The topic of facemasks to prevent microbial infection or transmission is a complex topic. I will present the general information and evidence surrounding the types and use of facemasks. At the beginning of this pandemic, there was some confusion over the use of masks. Viruses are some of the smallest known microbes known to humankind. It is important to understand the sizes of microbes and their mode of spread to begin a discussion about masks and their potential use in reducing transmission of infectious agents.
Most microbes are unicellular and not visible without some sort of magnification like a laboratory microscope. Some unicellular microbes (few) are visible to the naked eye, and some multicellular organisms that are microscopic (pinworms for example) are visible without a microscope. However, single bacteria and viruses are not visible without a microscope. An object must measure about 100 micrometers (µm) to be visible without a microscope, but most microorganisms are many times smaller than that. In fact, a typical animal cell measures roughly 10 µm across but is still microscopic. Bacterial cells are typically about 1 µm, and viruses can be 10 times smaller than bacteria.
Bacteria (micrometer range) can be viewed with a typical compound light microscope that one uses in most high school and college science labs. Viruses, on the other hand, are so small (nanometer range) that they cannot be viewed unless one uses an electron microscope.
There are a diverse number of masks that one can use in the healthcare or community setting. For the purposes of this paper, I will try to keep it brief regarding the evidence of mask use in the university (community setting). Per the FDA and CDC, N95 respirators and surgical masks are examples of personal protective equipment (PPE) that are used to protect the wearer from airborne particles and from liquid contaminating the face. The Centers for Disease Control and Prevention (CDC) National Institute for Occupational Safety and Health (NIOSH) and the Occupational Safety and Health Administration (OSHA) also regulate N95 respirators. It is important to recognize that the optimal way to prevent airborne transmission is to use a combination of interventions from across the hierarchy of controls, not just PPE alone. Cloth masks are not meant to be regulated although research may change this stance going forward.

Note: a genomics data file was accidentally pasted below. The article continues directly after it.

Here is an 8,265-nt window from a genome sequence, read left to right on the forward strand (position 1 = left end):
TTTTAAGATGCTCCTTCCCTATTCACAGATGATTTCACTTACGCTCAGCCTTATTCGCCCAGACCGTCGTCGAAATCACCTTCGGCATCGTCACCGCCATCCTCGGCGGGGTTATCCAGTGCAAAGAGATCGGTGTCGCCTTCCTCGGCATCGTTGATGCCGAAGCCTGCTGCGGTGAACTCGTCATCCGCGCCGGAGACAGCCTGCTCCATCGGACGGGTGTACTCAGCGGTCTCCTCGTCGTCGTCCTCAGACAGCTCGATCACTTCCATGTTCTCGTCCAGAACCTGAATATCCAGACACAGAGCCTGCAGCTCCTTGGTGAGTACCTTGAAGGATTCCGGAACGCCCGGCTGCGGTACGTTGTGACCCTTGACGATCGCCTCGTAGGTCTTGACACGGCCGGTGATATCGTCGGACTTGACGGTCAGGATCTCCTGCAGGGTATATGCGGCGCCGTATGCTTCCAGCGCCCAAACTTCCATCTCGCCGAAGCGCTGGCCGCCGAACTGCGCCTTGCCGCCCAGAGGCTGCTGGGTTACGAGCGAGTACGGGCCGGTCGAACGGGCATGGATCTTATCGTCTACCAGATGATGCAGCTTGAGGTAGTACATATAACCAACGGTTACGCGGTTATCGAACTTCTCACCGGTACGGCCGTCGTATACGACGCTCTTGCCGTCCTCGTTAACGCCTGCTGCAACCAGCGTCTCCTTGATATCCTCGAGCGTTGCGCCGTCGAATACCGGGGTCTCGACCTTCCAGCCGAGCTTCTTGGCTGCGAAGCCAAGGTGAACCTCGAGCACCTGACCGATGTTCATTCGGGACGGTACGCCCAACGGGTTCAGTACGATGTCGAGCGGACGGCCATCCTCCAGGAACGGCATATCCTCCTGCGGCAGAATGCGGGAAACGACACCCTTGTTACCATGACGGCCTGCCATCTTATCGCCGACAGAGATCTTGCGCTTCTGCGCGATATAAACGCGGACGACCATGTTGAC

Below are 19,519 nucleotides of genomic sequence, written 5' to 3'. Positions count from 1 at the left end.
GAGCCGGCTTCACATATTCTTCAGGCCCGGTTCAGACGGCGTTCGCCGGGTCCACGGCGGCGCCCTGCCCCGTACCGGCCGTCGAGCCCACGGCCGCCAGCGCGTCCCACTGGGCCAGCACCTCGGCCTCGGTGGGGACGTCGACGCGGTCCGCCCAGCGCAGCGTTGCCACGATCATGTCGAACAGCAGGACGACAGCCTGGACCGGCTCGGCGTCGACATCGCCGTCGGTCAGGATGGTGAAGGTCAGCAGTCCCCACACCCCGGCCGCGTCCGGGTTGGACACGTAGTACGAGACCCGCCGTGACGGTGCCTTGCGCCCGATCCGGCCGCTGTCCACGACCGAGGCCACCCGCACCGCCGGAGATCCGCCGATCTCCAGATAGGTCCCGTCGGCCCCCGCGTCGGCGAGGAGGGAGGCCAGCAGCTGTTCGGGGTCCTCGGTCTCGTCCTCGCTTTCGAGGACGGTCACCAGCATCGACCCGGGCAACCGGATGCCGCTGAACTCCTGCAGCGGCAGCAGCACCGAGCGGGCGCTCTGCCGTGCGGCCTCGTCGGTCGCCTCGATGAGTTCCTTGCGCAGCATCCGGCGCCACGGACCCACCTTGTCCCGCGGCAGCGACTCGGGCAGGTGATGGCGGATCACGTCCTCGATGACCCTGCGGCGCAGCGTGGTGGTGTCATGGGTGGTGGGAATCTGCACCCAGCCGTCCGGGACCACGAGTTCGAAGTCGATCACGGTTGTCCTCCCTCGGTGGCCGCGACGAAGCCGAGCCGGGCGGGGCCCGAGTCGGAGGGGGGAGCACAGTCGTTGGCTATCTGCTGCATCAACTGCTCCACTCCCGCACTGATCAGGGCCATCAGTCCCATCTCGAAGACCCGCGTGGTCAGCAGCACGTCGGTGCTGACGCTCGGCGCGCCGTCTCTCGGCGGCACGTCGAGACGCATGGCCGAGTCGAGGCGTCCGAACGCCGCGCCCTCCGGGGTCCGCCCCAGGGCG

As mentioned earlier, at the beginning of the SARSCoV2 pandemic many experts in healthcare and public health were not recommending the use of masks for the public (non- healthcare). Generally, the reasoning for this early assessment is that N95 masks, which are a high-grade healthcare PPE, are for healthcare use only. N95 masks (as the name states are about 95% effective in protecting the user) filter out most viruses so it protects the user in healthcare from becoming infected. These masks have a requirement for a “fit test” so that the seal around the face is complete. They are not easily used in public and can be ineffective if not fit tested or used properly. These masks are also in short supply and are prioritized for healthcare personnel and others (public health) who may need them daily.